Tuesday, July 09, 2013

Battling For Energy At Edge of the Universe

In today's post we'll take a look at the newest release from IELLO (pronounced 'yellow') Games entitled Titanium Wars.  Titanium Wars is the first offering from French designer Frederic Guerard and it plays with three or four players in 45-60 minutes.  From a thematic perspective, Titanium Wars is set in the distant future, one in which a new source of energy has been found at the edge of the galaxy.  That new energy source is known as Titanium and the competition to control this powerful and profitable resource has been fast and furious.  In Titanium Wars, you'll take on the role of a leader of one of the many factions vying to control of these titanium deposits.  In order to do so, you'll need to harness the resources of your home planet (and any other planets you conquer) in order to raise a fleet of star ships that you'll send out in your bid for profit and power!

So how does this all work?  Well, Titanium Wars is a game that's is all about economic engine building and combat.  Each round begins by flipping over the top card of the planet deck.  This accomplishes two things.  In the first place, the card you reveal will determines the planet that's available for conquest during the current round.  Additionally, it also reveals a 'global' event card which indicates a set of environmental conditions that will apply to all players during that round.  From here, you'll move into the income phase of the round -- during which you'll receive the income produced by your starting planet, in addition to any monies generated by any planets you've conquered and/or refineries you've constructed.

Following this, you'll move into the 'acquisition phase of the round. during which you will be able to purchase new ships, weapons and buildings from a central market place.  What's unique and quite fascinating about this phase is that it's conducted simultaneously!  That's right, everybody purchases their items at the same time -- and that leaves lots of room for bluffing and misdirection on your part.  Maybe you picked up a space fighter -- but when no one is looking you put it back and grab a battle cruiser instead!  Ultimately, no one will know what you've purchased until the end of the round when you reveal and place all of your purchases in your play area.

Finally, we move into the conquest phase of the round where you'll battle your opponents in massive galactic wars waged in the hope of gaining control of the planet that was revealed at the beginning of the round.  Combat is carried out via the play of tactics cards that are dealt out at the beginning of the round and which are refreshed at the end of this phase.  These tactic cards dictate when you'll be able to launch your attack, what type of ships you can commit to your attack and which kind of ships you can target as part of your attack.  This is a last man standing combat system and here too there is lots of room for gambling, bluffing and misdirection.  When there's only one player left, that player is awarded control of the planet -- and more importantly of its titanium deposits.  Play continues until one player has achieved controls a designated number of titanium deposists -- a number which varies with the number of players and the desired length of the game.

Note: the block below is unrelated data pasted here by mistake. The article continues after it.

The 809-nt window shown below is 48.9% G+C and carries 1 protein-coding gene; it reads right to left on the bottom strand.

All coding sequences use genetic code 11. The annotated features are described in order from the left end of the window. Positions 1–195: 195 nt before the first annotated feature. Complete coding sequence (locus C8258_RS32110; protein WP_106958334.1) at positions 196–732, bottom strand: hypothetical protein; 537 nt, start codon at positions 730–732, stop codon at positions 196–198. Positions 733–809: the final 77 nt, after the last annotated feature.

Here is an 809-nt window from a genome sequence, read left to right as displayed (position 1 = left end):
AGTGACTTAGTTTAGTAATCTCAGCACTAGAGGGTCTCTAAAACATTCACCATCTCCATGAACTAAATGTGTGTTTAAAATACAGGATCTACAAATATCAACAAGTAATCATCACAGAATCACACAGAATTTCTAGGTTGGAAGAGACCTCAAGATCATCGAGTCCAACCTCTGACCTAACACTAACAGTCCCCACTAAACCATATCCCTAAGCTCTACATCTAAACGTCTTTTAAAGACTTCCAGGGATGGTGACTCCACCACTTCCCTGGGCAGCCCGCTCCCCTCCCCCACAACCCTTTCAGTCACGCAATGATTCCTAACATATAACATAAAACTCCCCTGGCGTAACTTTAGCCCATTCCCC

So then, what are my thoughts on Titanium Wars?  Well, somewhat surprisingly, I liked it!  Why do I say surprisingly?  Because this is a game with a great deal  of player interaction, lots of direct conflict, all mixed together with a healthy does of luck -- all characteristics which I don't generally find endearing in a game.  However, somehow Titanium Wars turns out to be more than the sum of its parts.  First of all, the components and artwork for the game are all top-notch -- this really is an attractive game.  I was particularly pleased with the quality of the card stock they used.  Additionally, the game really benefits from the the fact that much of the game-play is simultaneous -- as this really helps to move the game along in terms of play time.  Once you know what you're doing you can knock a game out in an hour -- even with the full complement of four.  Further, from a design perspective, the way in which the tactic cards really shape and direct the purchases you make ensures that there is lot's of replayability even with the base game.  I also appreciated the 'cannonball' run aspect of the game.  You build your fleet hoping that it will prove effective against whatever force your opponents' are building up and you send them out into a battle hoping that they survive long enough to take out your enemies before getting reduced to space dust!  Finally, I also love the negotiations that take place as players begin to form and, inevitably, break alliances with one another.

Ultimately, this is fun, fast game with great components that's sure to be hit if you're looking for a three to four player game that offers lots of opportunity for conflict and backstabbery.  Overall, a hearty thumbs up! 

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